Tuesday, March 26, 2013

Left Hand Twin Sisters Double IPA review

Left Hand Twin Sister Double IPADouble IPAs have a lot more of what hop lovers want - both hops and malt. Left Hand Brewing Company promises that they didn't skimp on either in their special limited edition of Left Hand Twin Sisters Double IPA. They claim to have a literal hop farm with twice the amount of hops and twice the malts of normal IPAs.

Twin Sisters Double IPA has a 9.6% ABV rating and 77 IBUs put into this 22oz bomber bottle. Left Hand used Cascade, Willamette and Glacier hops along with CTZ hop extract (Columbus/Tomahawk/Zeus). Their grain bill includes not only two-row and Munich malt, but also Rye, flaked barley and crystal rye.

I recall trying this beer about 4 years ago during a trip to their tasting room in Longmont, Colorado. Back then, I was amazed at how hoppy, yet sweet and dry and powerful this beer was. I was anxious to try this again and give it a full review this time.

Appearance: This double IPA was poured cold fresh out of the cooler. It filled the glass with a golden bronze color and a big bright nearly white head that lasted for quite a while. I ensured that I had a nice clean glass and the head retention and lacing on this beer was outstanding. The beer itself had good clarity. I couldn't see any sediment in the glass or in the bottle. The beer appeared to have an adequate level of carbonation too.

Aroma: Twin Sisters started out a bit different than other recent Double IPAs I've had. Granted, there was a big upfront presence of citrus and earthy hops, but the pine characteristics were a bit and instead had some woody tones. The malts wanted to play up front as well. The addition of rye malts to this brew brought out a bit of sweetness and spice. I could tell that this beer didn't want to be just all about the hops. Sure, they were definitely there, but I felt that Left Hand wanted to highlight the malt characteristics and a touch of sweetness to balance out the big hop profile. The Willamette (pepper, fruit, floral) and Glacier hops (citrus, herbs and woody) gave the hop profile a different turn than those with predominantly Cascade hops.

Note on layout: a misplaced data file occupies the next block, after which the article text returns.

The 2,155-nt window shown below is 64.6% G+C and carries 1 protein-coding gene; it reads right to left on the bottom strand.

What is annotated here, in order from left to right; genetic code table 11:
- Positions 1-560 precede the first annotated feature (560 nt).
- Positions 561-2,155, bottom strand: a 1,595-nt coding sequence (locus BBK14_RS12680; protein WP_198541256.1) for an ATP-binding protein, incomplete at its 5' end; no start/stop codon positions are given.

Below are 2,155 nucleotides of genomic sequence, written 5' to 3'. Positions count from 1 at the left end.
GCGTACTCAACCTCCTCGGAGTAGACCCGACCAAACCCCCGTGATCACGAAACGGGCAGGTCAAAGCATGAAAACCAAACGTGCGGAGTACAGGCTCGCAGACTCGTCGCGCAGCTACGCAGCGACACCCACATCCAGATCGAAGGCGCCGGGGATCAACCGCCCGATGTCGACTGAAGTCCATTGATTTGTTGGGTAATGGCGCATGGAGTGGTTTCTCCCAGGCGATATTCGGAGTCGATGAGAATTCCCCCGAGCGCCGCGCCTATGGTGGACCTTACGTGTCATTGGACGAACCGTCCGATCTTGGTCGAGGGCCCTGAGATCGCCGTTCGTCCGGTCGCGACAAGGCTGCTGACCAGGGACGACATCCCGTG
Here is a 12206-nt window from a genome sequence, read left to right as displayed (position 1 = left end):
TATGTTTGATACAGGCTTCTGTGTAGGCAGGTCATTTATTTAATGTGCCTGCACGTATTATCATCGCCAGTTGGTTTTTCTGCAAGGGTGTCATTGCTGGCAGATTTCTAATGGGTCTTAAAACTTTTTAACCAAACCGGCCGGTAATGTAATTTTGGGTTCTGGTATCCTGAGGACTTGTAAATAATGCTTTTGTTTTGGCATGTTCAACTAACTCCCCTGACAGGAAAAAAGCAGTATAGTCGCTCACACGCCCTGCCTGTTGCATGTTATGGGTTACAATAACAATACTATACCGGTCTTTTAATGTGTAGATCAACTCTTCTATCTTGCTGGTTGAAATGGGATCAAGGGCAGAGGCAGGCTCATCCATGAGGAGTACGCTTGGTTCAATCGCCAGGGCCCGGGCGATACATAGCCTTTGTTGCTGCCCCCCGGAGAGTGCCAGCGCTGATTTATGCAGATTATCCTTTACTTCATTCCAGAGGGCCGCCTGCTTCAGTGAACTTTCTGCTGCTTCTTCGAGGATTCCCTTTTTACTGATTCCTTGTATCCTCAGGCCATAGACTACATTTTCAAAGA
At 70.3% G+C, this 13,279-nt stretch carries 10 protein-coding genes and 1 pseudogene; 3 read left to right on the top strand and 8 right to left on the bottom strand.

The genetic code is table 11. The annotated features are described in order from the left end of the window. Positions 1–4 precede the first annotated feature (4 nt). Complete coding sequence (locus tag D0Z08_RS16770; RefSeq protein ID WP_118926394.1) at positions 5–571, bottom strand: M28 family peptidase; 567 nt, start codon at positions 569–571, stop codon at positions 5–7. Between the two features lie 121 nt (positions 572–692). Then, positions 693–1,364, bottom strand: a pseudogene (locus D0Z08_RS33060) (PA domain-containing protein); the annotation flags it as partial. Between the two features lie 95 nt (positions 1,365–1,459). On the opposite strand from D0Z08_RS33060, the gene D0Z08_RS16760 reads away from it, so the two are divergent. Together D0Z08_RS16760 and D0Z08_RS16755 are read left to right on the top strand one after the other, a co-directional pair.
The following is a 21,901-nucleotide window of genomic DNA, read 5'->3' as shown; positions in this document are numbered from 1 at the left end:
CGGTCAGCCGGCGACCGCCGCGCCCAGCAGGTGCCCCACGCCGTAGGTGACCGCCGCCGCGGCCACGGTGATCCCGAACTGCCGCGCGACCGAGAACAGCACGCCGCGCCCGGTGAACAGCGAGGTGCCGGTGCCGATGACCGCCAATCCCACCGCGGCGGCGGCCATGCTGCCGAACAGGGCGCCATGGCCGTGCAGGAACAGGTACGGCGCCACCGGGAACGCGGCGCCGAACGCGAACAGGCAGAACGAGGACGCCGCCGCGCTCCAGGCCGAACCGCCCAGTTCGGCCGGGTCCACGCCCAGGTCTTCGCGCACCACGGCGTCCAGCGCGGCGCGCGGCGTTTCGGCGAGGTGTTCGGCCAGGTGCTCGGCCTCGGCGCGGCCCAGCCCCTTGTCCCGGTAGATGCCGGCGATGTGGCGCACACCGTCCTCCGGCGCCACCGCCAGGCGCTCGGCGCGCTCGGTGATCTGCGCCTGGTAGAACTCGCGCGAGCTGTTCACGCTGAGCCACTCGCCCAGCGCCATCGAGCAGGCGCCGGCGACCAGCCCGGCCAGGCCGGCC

Taste: There was a lot going on with the taste of this beer. Twin Sisters started out bitter, gave way to a sweet malt characteristic, and then finished clean with a drying effect. This beer had a medium to full body and the flavors clung to the inside of my mouth and stayed for several moments after the sip was done. I could pick up some citrus flavor, some sweet and dry rye malt taste and perhaps a hint of lemongrass as well. Seeing how this beer was nearly 10% ABV, I could pick up on some alcohol characteristics with a bit of heat after 4 to 5 sips. Neither the hops nor the malt seemed to outclass the other. Left Hand balanced this beer very well.

Left Hand Twin Sisters up closeOverall: From all of the different hoppy beers I've tried at Left Hand, Twin Sisters seemed to be one of the more outstanding beers. It's powerful and commands some respect. It's a slower drinking beer because of it. I liked how it seemed totally 180 degrees different from the last Double IPA I tried (Stone Enjoy By 04.20.13 IPA) in that it featured more of the hops and had a tasty rye component. I really love what Rye does for an IPA. I recommend letting this beer breathe a bit before enjoying. As the beer warmed it really brought out all of its flavors and subtleties. Don't let the beer warm up too much, however, as it can lose a bit of its crispness.

Admittedly, I was completely satisfied with just one 12oz pour. Finishing the entire 22oz bottle definitely left an effect on me - so enjoy with care. The blend of hops seemed unique and slightly unexpected. The Rye malts along with the Two-row added a nice layer of complexity. Overall, a very quality brew. I would definitely drink this again and recommend it to IPA lovers.

Disclosure: This beer was sent to me directly from Left Hand Brewing Company as a promotional sample. I was not paid for this review, but I stated that I would post an honest review of the beer.

Related articles:
- Left Hand Fade to Black Volume 4 review. (2012)
- Left Hand 2009 Oak Aged Imperial Stout review. (2009)
- Left Hand Sawtooth Ale review. (2008)

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